"And that's what they did," Armstrong said. "They threw down the gauntlet and said, `You want something challenging? You want something that families can watch together? Well, here it is.'

"Now, clearly, this is not made for kids much under 12 years old. But what they were saying - and this is where I think it's sad that it didn't work - is that parents are always saying that they don't know how to start a conversation with their teenagers. This show is like a set of conversation openers between teenagers and parents. And as such, for the people who've discovered, it's had a really unique and exciting use."

"My So-Called Life" has dealt sensitively and intelligently with issues like sex, drinking, drugs, even life and death.

"This is a more honest look at being an adolescent in the 1990s than anything on TV," Armstrong said without exaggeration.

And while early episodes emphasized the teens, the series quickly fleshed out parents Patty and Graham, played by Armstrong and Tom Irwin - making them perhaps the most realistic parents in TV history.

"They don't always agree. They're different people," Armstrong said. "You know how so often on TV the parents are sort of this amorphous united front? . . . Graham is a Dead Head who sort of takes it all in stride and is a little amused by it. And Patty is like this tightly wrapped over-achiever."

Like real people, the characters aren't always likable.

"The courage in the writing, that I feel honored to carry, is that Patty isn't nice all the time. And I don't know a parent who is," Armstrong said. "But what Patty does she does she does out of genuine love and concern. She just doesn't get it right all the time. . . . She's not perfect. She's very tightly wrapped and leaking."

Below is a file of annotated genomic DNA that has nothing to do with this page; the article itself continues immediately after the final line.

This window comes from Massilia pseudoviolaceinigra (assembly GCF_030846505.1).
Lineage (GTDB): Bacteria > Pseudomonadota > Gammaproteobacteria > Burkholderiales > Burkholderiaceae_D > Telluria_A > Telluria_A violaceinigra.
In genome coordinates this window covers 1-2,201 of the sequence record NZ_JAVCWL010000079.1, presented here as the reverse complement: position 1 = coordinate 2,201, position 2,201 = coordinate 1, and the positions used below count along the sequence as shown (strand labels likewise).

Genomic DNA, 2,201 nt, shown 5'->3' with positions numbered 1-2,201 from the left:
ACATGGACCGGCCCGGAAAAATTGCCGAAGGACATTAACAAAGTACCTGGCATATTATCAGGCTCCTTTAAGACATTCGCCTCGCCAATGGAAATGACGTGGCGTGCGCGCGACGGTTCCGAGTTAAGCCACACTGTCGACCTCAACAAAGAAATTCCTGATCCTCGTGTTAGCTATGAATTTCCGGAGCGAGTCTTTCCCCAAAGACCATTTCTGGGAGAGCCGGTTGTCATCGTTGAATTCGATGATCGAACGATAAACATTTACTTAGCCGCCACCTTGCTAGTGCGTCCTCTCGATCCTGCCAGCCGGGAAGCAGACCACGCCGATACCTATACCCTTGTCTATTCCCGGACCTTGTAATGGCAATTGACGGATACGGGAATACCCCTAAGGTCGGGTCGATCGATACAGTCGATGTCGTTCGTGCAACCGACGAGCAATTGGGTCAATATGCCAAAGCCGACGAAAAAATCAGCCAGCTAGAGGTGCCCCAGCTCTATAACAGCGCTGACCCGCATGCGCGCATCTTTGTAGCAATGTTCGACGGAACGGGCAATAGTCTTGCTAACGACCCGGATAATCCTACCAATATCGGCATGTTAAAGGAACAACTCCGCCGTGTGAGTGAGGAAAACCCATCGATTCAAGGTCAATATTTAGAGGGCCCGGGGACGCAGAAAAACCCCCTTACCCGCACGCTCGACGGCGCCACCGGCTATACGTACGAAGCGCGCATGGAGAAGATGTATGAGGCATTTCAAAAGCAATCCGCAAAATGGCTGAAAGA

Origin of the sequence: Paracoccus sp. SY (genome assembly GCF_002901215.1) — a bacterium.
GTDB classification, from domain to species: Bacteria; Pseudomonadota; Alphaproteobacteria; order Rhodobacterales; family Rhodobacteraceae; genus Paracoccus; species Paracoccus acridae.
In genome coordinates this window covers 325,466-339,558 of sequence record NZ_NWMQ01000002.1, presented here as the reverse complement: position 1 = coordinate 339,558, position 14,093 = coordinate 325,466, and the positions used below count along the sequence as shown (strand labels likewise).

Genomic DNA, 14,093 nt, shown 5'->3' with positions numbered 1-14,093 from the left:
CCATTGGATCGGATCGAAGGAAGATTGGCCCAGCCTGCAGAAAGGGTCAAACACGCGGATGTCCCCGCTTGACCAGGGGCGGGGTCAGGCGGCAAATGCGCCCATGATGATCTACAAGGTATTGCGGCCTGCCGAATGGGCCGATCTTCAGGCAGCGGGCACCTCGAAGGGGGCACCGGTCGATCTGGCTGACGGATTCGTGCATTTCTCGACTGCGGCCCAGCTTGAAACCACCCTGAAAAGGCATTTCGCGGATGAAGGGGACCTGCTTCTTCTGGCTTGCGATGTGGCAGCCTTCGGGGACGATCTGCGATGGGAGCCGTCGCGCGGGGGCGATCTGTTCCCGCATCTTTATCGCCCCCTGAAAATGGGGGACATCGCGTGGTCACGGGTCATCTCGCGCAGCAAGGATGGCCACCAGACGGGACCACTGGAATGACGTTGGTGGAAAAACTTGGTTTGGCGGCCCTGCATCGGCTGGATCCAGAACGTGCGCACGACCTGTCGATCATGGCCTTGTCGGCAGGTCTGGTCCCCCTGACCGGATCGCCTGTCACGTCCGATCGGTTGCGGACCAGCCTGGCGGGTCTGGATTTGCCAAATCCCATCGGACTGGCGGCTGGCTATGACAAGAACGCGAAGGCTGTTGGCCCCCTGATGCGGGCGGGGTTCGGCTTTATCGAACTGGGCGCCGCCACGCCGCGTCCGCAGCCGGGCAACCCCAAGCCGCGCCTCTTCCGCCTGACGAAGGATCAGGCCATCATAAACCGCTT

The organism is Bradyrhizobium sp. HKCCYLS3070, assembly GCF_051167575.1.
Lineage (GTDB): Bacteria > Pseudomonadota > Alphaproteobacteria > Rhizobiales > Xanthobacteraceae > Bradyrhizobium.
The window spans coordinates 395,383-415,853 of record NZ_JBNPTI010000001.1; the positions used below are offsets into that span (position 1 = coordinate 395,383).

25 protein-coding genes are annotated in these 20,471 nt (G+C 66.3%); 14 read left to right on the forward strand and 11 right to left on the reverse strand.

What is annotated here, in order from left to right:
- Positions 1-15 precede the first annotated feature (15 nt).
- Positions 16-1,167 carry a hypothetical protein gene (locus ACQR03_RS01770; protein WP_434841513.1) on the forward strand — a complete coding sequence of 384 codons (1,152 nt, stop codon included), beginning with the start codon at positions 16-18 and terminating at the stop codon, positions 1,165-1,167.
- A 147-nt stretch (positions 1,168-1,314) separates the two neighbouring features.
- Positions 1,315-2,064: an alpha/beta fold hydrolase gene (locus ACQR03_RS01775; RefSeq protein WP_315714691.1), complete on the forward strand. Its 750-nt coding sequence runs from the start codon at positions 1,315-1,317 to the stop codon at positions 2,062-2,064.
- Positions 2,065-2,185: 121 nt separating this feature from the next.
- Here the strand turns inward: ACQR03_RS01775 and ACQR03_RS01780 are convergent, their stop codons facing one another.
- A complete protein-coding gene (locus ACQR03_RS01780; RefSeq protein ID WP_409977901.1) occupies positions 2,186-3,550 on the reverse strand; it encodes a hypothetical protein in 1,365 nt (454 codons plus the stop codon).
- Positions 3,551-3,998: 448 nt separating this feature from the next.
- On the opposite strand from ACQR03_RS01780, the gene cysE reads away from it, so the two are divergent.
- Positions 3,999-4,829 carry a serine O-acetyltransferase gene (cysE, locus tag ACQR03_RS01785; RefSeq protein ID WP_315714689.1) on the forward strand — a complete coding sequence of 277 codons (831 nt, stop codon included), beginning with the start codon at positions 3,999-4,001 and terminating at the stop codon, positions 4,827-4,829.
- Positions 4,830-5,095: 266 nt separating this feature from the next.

The overall excellence of the show makes its failure to find an audience all the more frustrating.

"Unfortunately, I don't think it can function at (7)" Armstrong said. "I think there are too many younger kids commanding the dial. There are too many people still putting kids to bed. I know I am.

"It's insane and we're tearing our hair out about it. It was a nice idea. It didn't work. The difficulty is that ABC's schedule is so locked in by relative success that they have nowhere to move us."

What Armstrong and the rest of the "My So-Called Life" family is hoping for is a reprieve. They're looking toward both Golden Glove and Emmy nominations, as well as continued support from fans.

As a matter of fact, there has been a big upsurge in mail in recent weeks.

"We appreciate the continued support. It can only help us," Armstrong said.

*****

Additional Information

Where to write

To let ABC know you want to see more of "My So-Called Life," write to Robert Iger and/or Ted Harbert:

Robert Iger, ABC Network Group president, 77 W. 66th St., New York, N.Y., 10023.

Ted Harbert, ABC Entertainment president, 2040 Avenue of the Stars, Los Angeles, CA 90067.

Remember, personal letters are more effective than form letters or petitions.